One thing I have noticed, in the interim between my earlier article and now, is that many private and "Mommy" blogs have given way to Facebook. Of course, blogging hasn't gone entirely out of vogue — yet: specialty blogs and blogs as a news media are going strong. Those in industry may have insights into the next big thing that will make even news blogs passé, but before blogs disappear into the sunset (and blogging services as well), if you want to preserve history, preserve your blog.
The easiest but most expensive way to preserve your blog is to publish it to a book, using one of the online blog-to-book programs. Blog-to-book services typically have a software program you can download onto your computer; this program can then go in and capture all or parts of your blog, format it to your preference, and then publish it in book form. The price of your book will depend on the number of book pages you end up with and the size of book you choose.
But there may be another solution.
If you don't need a polished book, but do want to preserve what you have written for posterity, your blog-to-book service may allow you export your finished book to PDF file — with some caveats. Blurb.com, for example, will let you print to PDF, and actually encourages you to do so for the purpose of copy editing: their caveat is that a Blurb watermark (stamp) appears on each page of the PDF. The same is true if you choose to print a hard copy of your book, page by page (rather than as a PDF), but this is an option if you just want to save your blog.
I also read that the Blog2print.com service allows you to export your book to PDF, and it didn't say anything about watermarks. Of course, the rationale for not allowing you to just walk away with a clean PDF is that they don't want you taking your book someplace else to print, after using their software to create it. That is understandable. But a PDF, watermark or not, isn't a bad option if your blog is huge and you cannot afford a book. A PDF is nicely formatted and easy to print.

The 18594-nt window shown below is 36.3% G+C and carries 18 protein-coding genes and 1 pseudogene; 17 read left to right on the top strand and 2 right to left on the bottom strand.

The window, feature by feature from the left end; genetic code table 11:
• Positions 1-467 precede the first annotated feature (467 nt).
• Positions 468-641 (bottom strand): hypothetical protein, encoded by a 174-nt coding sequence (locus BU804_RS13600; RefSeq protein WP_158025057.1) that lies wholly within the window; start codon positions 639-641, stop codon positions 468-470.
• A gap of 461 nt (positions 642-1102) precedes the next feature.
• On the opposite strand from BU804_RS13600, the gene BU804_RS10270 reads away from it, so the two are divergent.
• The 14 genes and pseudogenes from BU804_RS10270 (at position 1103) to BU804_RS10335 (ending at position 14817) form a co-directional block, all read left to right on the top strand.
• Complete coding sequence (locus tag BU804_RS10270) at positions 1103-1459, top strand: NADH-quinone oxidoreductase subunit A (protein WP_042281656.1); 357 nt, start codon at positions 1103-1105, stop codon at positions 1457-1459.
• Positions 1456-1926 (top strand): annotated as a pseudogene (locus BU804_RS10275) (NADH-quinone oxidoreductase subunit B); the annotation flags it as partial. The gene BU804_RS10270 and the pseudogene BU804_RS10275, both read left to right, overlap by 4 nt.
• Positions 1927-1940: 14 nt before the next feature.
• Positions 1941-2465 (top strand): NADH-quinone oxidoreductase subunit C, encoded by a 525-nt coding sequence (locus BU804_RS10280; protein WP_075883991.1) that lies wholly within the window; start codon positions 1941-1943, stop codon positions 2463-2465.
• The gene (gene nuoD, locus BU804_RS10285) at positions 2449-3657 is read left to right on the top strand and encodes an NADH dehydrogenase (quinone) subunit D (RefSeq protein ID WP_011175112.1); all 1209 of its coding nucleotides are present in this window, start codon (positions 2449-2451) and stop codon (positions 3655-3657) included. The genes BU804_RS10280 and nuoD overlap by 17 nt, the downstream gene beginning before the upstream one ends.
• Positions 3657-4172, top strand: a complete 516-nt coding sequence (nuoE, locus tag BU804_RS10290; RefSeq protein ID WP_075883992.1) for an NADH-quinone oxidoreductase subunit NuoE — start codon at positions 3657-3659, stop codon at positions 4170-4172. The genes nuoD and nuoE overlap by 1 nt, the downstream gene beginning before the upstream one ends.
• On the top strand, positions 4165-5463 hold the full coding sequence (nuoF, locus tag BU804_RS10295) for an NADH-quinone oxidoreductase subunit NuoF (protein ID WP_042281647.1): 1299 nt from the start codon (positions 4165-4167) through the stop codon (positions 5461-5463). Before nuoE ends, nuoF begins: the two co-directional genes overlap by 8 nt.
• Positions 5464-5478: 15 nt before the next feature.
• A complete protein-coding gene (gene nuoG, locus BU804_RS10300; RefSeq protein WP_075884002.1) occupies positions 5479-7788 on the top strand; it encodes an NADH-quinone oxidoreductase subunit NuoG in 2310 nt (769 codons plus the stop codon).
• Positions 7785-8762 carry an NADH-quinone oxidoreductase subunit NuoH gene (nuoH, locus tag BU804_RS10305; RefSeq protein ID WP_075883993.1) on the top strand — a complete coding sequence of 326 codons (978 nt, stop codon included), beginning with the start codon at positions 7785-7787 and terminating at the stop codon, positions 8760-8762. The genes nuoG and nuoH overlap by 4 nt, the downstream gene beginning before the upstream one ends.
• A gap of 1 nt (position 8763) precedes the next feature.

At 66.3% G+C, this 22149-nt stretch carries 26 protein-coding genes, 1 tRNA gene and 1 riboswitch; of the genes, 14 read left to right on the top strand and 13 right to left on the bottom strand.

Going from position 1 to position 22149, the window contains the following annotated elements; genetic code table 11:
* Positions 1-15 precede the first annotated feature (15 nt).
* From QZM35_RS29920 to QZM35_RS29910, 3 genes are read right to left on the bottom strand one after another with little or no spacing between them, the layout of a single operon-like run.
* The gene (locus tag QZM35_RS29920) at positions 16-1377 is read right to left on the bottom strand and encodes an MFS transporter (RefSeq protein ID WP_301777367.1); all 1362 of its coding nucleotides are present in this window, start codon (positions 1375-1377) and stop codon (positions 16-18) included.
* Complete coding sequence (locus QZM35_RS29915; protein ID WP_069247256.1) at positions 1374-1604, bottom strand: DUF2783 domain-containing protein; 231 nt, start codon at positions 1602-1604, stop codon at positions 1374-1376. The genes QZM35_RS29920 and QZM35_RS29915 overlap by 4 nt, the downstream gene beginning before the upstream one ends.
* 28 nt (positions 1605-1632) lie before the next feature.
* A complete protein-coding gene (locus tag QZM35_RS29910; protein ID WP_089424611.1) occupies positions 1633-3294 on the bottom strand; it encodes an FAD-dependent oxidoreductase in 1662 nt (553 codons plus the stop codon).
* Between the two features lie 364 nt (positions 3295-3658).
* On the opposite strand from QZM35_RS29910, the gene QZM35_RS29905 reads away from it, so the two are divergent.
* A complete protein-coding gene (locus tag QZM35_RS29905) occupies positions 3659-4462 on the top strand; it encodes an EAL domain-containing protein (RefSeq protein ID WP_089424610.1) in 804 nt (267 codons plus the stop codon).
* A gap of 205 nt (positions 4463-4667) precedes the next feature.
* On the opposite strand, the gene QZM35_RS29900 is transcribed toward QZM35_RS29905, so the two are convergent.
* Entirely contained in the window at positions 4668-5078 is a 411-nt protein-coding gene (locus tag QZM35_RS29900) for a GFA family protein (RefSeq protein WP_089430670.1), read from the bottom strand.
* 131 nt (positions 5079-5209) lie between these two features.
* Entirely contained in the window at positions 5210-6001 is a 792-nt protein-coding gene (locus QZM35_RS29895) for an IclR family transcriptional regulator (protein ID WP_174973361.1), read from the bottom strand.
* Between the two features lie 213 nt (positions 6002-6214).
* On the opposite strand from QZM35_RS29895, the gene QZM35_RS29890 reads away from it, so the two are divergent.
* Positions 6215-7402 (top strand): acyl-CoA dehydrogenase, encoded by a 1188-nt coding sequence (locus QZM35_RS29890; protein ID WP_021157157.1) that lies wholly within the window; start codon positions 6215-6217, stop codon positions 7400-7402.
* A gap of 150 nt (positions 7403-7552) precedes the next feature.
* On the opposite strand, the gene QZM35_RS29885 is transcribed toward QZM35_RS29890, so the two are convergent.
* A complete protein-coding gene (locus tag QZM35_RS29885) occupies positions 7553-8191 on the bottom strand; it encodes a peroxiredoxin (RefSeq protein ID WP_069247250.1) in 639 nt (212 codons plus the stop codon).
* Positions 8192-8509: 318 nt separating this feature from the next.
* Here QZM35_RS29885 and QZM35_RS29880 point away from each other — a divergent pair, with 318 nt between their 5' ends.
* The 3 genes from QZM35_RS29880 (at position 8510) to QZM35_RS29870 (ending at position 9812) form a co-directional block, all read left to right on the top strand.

Copy & Paste Your Blog to s Word Processor
The copy and paste solution is a fairly simple concept and allows you to save your blog with photos, in context. Just bring up your blog, select everything on the page that you wish to preserve; then, copy the content and paste it into a word processor of your choosing: Word, Pages, etc.. The problem with this solution is that you can only copy and paste one web page at a time, so for more extensive blogs, you have to go back one page at a time and repeat the process, to capture the entire blog. This is do-able, but can be time consuming; just be sure save your work as you go. With this process you may run into some formatting issues with your photos, but the primary benefit is that you will have saved your content, which is the most important thing.
Exporting Your Blog
This approach is more technical, but it's free and does allow you to easily save the text content for your entire blog all at one time. The more popular blogging services have made it easier now than in the past to export (or download) your blog into XML format (web code or "language") and store it on your computer or save it to disk. Of course, the downloaded file is not going to look like your blog online and will not incorporate your photos. You can, however, view the XML file in your web browser (or XML graphic viewer if you or someone you know if technically inclined). Using a web browser, you will have to scroll down through your blog's template "code" to get to the blog content: this is a minor inconvenience to preserve your blog. And because technology changes (see The Ten Commandments on a Floppy? Where would we be?), it's a good idea to copy and paste the blog content from the browser into a word processor. You can then print and/or name it and save it to disk. The nice thing about a printed copy is that it does not become obsolete.
It is important to backup your blog periodically, but you only have to back up it up to the beginning one time. You can choose the same or a different option to back it up the next time and the next, so long as you pick up where you left off and keep the files (or printed copies) together. Another option is to have copies of your blog sent to you via e-mail; a free service offered by Tabbloid.com lets you request daily or weekly feeds (copies) of a blog, which comes to you in newsletter style with the Tabbloid header at the top. Again, this splash of advertisement is a small price to pay for these updates to your blog.
Finally, whatever approach you choose, when saving a file to your computer or to disk, be sure to give it a logical name, one that you can remember, and the current date. Then store it in a logical place on your computer, so it doesn't become "lost" amid everything else. As an extra precaution, save a copy of the file someplace besides your home computer, perhaps distributing a copy to a trusted friend or family member. The process of preserving your blog may take bit of time and effort, but your posterity will thank you.